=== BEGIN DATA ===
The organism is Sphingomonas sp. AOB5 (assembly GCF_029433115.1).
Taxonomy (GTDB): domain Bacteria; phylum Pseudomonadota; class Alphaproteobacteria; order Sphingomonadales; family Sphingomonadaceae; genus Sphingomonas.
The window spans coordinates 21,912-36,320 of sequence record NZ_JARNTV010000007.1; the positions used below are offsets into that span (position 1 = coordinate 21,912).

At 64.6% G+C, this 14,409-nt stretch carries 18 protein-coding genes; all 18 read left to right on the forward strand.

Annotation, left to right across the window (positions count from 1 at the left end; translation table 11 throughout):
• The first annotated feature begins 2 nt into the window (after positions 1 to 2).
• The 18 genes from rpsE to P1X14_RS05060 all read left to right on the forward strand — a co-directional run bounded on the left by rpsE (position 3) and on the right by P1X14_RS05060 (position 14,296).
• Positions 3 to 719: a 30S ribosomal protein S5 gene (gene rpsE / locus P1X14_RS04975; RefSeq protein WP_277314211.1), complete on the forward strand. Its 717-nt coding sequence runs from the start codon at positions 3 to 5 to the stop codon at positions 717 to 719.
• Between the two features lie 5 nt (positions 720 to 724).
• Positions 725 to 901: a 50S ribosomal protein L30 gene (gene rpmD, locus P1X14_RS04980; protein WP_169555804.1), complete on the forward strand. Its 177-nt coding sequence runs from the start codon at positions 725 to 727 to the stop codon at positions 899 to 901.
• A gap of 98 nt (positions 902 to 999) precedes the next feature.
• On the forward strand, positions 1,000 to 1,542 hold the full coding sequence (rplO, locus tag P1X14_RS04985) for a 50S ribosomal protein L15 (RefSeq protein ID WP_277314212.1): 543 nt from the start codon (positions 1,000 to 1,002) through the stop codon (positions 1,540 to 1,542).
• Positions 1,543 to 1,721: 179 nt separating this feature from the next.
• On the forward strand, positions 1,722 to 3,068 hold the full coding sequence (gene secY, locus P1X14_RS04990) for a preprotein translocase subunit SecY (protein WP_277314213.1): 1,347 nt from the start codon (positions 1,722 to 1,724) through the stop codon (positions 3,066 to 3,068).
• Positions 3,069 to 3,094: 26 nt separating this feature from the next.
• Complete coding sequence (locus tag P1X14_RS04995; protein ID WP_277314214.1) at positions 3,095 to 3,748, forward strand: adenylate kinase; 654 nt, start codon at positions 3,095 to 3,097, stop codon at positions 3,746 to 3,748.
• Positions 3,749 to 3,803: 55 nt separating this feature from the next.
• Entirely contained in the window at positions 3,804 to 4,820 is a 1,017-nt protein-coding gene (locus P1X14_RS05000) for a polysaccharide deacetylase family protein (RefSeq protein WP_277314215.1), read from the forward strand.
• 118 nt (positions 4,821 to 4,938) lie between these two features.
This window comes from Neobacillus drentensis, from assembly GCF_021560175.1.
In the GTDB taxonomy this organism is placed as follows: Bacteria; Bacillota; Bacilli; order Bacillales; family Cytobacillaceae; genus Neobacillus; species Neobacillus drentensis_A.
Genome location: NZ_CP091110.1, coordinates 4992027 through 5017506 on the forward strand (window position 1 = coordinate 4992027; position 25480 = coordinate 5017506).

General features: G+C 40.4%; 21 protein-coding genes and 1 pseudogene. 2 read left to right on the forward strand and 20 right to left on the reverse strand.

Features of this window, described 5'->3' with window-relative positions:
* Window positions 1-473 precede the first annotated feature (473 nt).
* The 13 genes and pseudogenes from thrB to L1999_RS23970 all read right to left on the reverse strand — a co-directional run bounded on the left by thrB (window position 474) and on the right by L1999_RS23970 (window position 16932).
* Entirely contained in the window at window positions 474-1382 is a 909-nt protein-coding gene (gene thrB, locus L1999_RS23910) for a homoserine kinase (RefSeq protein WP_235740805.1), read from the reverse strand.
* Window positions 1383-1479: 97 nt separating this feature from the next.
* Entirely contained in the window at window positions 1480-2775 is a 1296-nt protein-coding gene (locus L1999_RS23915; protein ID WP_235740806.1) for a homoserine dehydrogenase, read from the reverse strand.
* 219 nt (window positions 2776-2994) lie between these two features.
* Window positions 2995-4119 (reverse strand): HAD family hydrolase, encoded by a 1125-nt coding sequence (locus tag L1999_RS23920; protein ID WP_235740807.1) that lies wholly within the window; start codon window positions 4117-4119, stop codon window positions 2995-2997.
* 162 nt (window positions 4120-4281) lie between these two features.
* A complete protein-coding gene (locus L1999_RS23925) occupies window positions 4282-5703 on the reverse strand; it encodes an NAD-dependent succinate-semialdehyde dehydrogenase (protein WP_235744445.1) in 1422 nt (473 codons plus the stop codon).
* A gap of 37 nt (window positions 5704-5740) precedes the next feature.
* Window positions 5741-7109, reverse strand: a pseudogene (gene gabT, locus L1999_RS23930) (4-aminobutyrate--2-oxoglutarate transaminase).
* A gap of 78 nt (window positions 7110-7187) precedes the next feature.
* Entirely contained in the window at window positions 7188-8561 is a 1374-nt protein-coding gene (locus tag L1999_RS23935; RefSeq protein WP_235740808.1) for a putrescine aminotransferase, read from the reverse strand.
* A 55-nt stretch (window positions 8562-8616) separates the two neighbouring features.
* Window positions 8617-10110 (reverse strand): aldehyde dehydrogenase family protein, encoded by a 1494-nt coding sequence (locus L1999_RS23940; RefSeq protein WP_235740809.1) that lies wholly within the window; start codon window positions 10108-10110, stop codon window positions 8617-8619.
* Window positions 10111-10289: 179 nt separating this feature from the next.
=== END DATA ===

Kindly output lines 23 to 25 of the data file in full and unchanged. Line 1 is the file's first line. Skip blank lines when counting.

General features: G+C 40.4%; 21 protein-coding genes and 1 pseudogene. 2 read left to right on the forward strand and 20 right to left on the reverse strand.

Features of this window, described 5'->3' with window-relative positions:
* Window positions 1-473 precede the first annotated feature (473 nt).